One of the most common pieces of advice people hear from their financial advisors is to put off claiming Social Security benefits as long as possible. Put simply, the longer you wait, the higher the dollar figure on the Social Security check that will arrive in your mailbox. If you were born after 1943 and you delay retirement after your "full retirement age" of 66, your annual rate of benefit will continue to increase by 8 percent, according to the Social Security Administration. Conversely, drawing Social Security early, from age 62 through the full retirement age of 65 to 67, depending on the year you were born, will result in reduced benefits. It may seem like a no-brainer to wait, but not all retirees have that choice.
The recent Nationwide Retirement Institute Consumer Social Security Study (click here to download), conducted this June, revealed a dozen of the most common reasons American retirees need to draw Social Security benefits early. The poll queried both recent retirees and those retired for a decade or more, referred to as "10+ retirees." (Sample of all U.S. respondents aged 50+ were weighted to the U.S. population of adults aged 50+ by age-gender, race/ethnicity, education, region, household income and retired status.) CNBC.com shares the study results in the following slides.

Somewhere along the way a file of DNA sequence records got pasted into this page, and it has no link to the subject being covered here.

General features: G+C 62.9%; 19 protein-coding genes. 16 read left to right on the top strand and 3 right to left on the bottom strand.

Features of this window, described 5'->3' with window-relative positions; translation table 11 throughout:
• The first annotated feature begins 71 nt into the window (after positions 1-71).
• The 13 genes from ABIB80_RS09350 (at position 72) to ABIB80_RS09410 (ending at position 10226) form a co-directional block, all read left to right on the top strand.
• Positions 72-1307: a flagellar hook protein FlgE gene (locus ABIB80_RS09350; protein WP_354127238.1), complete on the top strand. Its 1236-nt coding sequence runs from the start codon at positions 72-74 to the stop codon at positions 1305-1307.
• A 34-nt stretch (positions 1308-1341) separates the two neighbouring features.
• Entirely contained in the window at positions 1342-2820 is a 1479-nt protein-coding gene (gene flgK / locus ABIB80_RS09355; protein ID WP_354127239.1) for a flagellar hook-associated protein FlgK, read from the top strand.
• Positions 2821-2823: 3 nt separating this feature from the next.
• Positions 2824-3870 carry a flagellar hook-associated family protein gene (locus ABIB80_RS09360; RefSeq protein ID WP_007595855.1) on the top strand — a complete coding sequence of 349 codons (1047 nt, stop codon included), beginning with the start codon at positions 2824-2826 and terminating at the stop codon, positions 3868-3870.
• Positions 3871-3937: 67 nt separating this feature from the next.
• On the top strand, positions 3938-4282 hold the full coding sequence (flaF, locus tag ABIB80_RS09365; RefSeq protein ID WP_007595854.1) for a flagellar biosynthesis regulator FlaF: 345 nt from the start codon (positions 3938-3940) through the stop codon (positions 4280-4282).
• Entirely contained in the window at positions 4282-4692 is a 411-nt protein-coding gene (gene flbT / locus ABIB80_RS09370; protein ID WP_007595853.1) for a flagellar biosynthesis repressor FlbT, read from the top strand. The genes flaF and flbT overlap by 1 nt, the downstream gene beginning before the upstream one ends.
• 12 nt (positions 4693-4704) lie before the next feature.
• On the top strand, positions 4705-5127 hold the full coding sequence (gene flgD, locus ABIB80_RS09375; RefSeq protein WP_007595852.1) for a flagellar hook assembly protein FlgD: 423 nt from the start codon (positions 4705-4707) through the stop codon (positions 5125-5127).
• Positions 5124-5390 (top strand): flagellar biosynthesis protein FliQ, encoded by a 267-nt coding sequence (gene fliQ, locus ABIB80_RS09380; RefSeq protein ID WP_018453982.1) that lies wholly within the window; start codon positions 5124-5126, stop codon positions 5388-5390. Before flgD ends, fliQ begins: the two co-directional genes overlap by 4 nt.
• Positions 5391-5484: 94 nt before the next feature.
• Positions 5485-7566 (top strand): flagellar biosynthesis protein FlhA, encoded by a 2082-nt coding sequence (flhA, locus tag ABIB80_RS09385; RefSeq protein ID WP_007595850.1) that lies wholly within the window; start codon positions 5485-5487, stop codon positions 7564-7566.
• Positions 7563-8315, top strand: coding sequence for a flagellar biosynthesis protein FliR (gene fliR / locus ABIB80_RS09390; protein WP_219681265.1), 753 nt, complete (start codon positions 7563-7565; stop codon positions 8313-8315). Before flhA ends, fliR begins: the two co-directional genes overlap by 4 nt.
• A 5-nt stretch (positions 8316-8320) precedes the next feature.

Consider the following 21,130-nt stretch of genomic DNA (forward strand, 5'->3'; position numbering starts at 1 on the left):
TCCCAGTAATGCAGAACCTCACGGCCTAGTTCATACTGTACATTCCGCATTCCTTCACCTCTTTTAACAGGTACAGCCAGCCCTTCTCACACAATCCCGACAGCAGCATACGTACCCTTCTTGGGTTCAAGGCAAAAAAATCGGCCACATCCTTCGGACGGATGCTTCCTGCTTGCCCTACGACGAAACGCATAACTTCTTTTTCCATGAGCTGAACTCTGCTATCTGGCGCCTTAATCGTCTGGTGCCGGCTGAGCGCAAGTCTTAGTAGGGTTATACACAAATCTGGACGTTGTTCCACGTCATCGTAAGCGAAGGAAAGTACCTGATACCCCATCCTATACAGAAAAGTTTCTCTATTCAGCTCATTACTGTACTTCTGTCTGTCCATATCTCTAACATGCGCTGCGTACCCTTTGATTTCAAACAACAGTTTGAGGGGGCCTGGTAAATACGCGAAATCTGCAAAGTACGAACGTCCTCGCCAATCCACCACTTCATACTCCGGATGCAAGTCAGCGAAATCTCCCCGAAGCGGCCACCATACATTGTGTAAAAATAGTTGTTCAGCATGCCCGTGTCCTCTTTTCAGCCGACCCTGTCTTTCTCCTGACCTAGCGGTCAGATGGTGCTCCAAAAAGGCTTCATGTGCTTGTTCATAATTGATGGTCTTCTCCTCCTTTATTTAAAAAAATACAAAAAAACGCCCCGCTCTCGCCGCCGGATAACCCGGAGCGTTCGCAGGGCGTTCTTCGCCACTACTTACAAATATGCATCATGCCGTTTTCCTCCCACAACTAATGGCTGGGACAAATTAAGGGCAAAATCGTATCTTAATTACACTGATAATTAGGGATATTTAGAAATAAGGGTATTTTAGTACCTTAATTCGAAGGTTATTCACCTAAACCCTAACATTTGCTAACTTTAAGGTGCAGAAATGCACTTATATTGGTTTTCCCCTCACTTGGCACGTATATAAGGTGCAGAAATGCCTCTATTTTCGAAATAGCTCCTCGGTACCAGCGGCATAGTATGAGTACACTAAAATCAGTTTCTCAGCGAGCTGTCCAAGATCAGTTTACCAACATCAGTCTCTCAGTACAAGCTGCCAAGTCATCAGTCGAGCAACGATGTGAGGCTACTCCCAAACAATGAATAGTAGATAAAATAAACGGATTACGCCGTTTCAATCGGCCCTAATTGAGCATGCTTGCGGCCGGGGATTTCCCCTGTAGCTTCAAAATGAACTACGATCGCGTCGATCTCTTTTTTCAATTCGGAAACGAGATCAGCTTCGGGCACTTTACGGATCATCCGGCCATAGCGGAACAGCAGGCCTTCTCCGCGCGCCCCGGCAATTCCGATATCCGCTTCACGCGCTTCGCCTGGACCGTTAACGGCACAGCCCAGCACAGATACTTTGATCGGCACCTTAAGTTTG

By CNBC's Kenneth Kiesnoski
Posted 6 July 2015